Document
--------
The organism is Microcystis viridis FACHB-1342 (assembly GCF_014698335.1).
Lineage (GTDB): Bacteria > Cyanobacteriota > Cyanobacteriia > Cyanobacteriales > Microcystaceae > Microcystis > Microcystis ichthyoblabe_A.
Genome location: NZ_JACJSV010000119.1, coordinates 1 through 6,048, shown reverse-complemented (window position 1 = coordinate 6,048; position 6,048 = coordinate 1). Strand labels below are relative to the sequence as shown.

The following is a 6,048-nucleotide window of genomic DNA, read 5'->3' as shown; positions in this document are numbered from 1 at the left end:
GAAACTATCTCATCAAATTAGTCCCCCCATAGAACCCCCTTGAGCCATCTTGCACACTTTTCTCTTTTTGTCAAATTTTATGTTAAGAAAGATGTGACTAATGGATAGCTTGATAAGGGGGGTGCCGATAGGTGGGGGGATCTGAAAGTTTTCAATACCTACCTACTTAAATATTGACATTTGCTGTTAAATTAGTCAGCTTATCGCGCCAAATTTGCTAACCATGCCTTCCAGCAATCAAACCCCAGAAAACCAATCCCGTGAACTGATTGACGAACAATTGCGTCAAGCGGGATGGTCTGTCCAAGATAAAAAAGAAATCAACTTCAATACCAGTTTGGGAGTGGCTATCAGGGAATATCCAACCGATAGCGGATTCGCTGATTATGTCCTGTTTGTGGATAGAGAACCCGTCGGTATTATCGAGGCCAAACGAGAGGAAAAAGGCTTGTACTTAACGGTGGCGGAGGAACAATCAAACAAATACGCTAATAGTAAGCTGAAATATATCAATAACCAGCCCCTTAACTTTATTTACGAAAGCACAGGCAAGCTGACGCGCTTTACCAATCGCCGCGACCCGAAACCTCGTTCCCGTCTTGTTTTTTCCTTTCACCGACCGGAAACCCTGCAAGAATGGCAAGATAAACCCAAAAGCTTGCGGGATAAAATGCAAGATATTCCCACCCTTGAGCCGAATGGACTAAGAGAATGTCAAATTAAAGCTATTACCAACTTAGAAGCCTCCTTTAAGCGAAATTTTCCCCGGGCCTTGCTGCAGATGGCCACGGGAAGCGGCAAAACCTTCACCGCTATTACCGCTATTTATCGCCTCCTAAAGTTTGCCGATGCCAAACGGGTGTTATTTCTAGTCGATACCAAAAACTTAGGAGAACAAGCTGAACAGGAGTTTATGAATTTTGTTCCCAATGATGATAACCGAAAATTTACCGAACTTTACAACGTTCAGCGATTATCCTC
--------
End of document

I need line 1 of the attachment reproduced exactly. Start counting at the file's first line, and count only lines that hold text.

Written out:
The organism is Microcystis viridis FACHB-1342 (assembly GCF_014698335.1).